Stand and deliver: how to give impromptu remarks like a pro

Mark Twain

“It usually takes me more than three weeks to prepare a good impromptu speech.” – Mark Twain

You’re at a meeting, a retirement party, an awards banquet, a birthday celebration, a wedding, a funeral—any place where people are gathered. Suddenly you hear your name called. Then the dreaded, “Can you say a few words…”

You’re not prepared. You don’t know what to say. But that doesn’t matter because now all eyes are on you.

Giving impromptu remarks is as old as the art of speaking, so why do these moments catch us by surprise? Why do we stumble and falter when we should be hitting them out of the park? After all, it’s only a few words.

If you’re like me, you generally fall back on familiar themes, not really rising to the occasion or shining, just hopeful that you don’t sound too lame—and thankful when it’s over.

It’s in our nature to be anxious about public speaking. It’s part of that fight-or-flight response that’s hardwired into our genes. Our mind freezes up; we become tongue-tied; we feel like all of the oxygen has been sucked out of the room. It’s no wonder the fear of speaking in public is the number one fear, more terrifying than snakes, spiders, heights or death. There’s even a term for it: glossophobia.

Nervousness about speaking may be natural, but that doesn’t get you off the hook. You still have to stand and deliver. Here are some tips for turning those fears around and making the most of the times when you are called upon to speak extempore:

  • Give yourself some credit. There’s a reason why you’ve been asked to say a few words. You’re the subject expert, the trusted friend, the boss. You have a track record of providing insight, offering support or giving encouragement. So give yourself a little credit. You can do this.
  • Someone has to do it. There are times when we simply need to step up and say something. Think of these off-the-cuff moments as opportunities to lead, motivate or teach, to reassure or comfort, to acknowledge, to say thank you or express joy. How you handle these situations can have a huge impact on your reputation as a leader, the relationship you have with colleagues or even the future of an organization. Don’t shirk your responsibility. Step up and own it.
  • Follow a formula. Your remarks may be off the cuff, but that doesn’t mean they have to be disorganized. Good prepared speeches follow certain rules, and so do impromptu remarks. While you don’t have the luxury of developing your points or rehearsing, you can follow a logical format. Consider these strategies:
    • Tell a story. Storytelling is one of the best ways to connect with an audience. Even if you have just have two minutes, you can still recount the first time you met someone or give an interesting anecdote from your career that is germane to the topic.
    • Answer the 5 Ws. Answering the classic who, what, where, when and why is a great way to succinctly convey information, especially if you are called upon to speak at a meeting.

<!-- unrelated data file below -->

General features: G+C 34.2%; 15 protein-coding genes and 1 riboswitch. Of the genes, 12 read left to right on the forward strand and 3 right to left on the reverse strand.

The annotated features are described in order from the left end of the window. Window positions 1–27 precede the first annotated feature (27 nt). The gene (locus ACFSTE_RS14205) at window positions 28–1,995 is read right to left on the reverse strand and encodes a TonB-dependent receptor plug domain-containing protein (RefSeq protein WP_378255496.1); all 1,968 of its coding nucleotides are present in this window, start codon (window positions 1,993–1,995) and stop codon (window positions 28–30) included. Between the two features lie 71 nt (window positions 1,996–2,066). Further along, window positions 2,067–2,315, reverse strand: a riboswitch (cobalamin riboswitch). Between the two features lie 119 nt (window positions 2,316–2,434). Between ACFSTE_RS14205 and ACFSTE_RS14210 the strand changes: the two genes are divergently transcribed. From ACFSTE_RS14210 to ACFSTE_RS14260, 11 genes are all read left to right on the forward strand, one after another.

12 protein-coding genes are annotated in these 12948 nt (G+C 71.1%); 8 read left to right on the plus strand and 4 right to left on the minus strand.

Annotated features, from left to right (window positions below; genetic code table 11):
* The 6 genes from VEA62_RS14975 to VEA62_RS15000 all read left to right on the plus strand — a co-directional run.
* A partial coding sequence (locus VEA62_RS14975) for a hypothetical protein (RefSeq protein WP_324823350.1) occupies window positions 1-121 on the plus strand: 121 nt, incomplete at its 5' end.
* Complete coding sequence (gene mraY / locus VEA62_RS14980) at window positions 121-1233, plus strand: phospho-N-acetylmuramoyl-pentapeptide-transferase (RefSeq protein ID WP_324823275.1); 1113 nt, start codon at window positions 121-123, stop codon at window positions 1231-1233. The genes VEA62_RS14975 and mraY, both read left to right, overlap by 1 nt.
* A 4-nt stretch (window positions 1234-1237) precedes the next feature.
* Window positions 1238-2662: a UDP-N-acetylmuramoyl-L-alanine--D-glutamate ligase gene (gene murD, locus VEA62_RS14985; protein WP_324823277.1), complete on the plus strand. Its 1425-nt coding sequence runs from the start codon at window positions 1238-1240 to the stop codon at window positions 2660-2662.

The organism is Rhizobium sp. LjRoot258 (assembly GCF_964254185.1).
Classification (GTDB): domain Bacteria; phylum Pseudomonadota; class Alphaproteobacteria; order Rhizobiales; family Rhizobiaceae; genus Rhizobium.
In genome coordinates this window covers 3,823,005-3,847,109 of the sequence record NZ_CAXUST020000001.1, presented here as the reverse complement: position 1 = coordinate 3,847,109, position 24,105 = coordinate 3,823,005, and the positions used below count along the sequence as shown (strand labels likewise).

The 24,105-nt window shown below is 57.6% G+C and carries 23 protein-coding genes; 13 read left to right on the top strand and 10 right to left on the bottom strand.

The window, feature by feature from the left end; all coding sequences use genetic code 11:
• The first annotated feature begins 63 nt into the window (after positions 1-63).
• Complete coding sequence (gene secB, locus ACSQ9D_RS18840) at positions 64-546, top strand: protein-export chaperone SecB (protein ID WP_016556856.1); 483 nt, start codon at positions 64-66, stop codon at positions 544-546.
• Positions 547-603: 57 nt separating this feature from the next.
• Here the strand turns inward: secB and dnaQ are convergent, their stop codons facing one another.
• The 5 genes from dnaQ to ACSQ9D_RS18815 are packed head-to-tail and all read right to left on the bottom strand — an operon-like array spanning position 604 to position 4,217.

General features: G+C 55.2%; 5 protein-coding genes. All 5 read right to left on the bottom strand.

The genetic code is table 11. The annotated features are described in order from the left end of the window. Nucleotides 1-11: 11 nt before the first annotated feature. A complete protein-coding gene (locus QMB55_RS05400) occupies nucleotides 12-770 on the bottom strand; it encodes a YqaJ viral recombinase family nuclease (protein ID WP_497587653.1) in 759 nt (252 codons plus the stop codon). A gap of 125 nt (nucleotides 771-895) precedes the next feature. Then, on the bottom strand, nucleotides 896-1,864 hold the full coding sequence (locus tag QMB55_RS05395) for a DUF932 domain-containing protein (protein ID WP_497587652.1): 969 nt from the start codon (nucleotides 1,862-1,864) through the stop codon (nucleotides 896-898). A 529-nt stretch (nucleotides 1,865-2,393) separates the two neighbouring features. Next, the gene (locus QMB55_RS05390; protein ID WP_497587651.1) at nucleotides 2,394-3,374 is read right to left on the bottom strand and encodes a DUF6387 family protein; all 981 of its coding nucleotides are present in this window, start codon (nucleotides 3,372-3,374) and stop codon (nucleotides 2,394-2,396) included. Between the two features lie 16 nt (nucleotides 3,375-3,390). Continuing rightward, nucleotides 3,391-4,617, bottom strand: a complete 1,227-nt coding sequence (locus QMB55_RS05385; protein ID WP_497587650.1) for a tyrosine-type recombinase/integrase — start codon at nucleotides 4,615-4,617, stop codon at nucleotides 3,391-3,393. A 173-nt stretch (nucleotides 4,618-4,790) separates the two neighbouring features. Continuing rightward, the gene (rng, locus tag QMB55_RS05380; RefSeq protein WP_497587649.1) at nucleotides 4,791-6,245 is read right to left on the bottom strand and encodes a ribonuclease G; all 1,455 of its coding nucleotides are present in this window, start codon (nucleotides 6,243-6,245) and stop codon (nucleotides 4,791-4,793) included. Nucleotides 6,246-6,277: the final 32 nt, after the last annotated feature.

• Give pros and cons. There are times when you may find it useful to summarize the issue, give the pros and the cons, and then suggest a conclusion.
    • Use Q&A. Asking a question and then answering it is another approach you might try. You may also be able to get your audience to ask you questions.
    • Follow P.R.E.P. Used by Toastmasters, Point, Reason, Example, Point may be one of the easiest ways of organizing your thoughts. Make your main point, give the reason(s) for stating this point, back it up with an example or two, then conclude by reiterating your point. For more ideas, see this how-to from Toastmasters.
  • Breathe. Pause and take a few deep breaths. Stand up if it’s appropriate. Standing gives you more power and helps you project your voice if you are soft-spoken. Collect your thoughts and then consider which formula you will use to deliver your remarks.
  • Say what needs to be said and no more. No one asked you to give a speech. While you may be tempted to go on about your topic, remember it’s just a few words! Try to limit yourself to just one main point.
  • Be prepared. As the old saying goes, “To be forewarned is to be forearmed.” If you think you might be called on to say something, be ready. I remember being asked to speak at a funeral just as the service started. The family had said they didn’t want any speakers, but they changed their mind at the last minute. Luckily, I had jotted down some ideas beforehand—just in case. As a result, I was able to organize my thoughts and deliver a much better tribute than if I had not prepared ahead of time.
  • Practice. There is really only one way to reduce your fear of public speaking and become better at it, and that—ironically—is to do more of it. If you want to improve your delivery, boost your confidence and chase away those butterflies, consider volunteering to speak. Ask your boss if you can present at the next staff meeting. Try your hand at Toastmasters. The more you do it, the more comfortable you’ll feel giving impromptu remarks.
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